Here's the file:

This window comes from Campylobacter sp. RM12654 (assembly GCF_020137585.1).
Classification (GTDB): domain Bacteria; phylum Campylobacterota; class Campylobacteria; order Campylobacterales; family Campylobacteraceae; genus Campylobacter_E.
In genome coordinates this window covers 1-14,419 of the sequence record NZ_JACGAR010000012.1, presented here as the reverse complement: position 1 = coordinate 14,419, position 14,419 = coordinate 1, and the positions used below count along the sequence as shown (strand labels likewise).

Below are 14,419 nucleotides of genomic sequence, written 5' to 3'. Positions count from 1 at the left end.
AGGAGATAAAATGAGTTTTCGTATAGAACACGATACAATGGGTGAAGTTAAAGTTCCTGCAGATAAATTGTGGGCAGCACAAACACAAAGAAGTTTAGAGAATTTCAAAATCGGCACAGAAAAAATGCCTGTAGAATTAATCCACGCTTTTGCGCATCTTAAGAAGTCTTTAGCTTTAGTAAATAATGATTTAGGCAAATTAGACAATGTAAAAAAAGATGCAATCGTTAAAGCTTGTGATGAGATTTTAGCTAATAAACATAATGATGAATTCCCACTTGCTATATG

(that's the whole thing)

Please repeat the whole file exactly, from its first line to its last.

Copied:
This window comes from Campylobacter sp. RM12654 (assembly GCF_020137585.1).
Classification (GTDB): domain Bacteria; phylum Campylobacterota; class Campylobacteria; order Campylobacterales; family Campylobacteraceae; genus Campylobacter_E.
In genome coordinates this window covers 1-14,419 of the sequence record NZ_JACGAR010000012.1, presented here as the reverse complement: position 1 = coordinate 14,419, position 14,419 = coordinate 1, and the positions used below count along the sequence as shown (strand labels likewise).

Below are 14,419 nucleotides of genomic sequence, written 5' to 3'. Positions count from 1 at the left end.
AGGAGATAAAATGAGTTTTCGTATAGAACACGATACAATGGGTGAAGTTAAAGTTCCTGCAGATAAATTGTGGGCAGCACAAACACAAAGAAGTTTAGAGAATTTCAAAATCGGCACAGAAAAAATGCCTGTAGAATTAATCCACGCTTTTGCGCATCTTAAGAAGTCTTTAGCTTTAGTAAATAATGATTTAGGCAAATTAGACAATGTAAAAAAAGATGCAATCGTTAAAGCTTGTGATGAGATTTTAGCTAATAAACATAATGATGAATTCCCACTTGCTATATG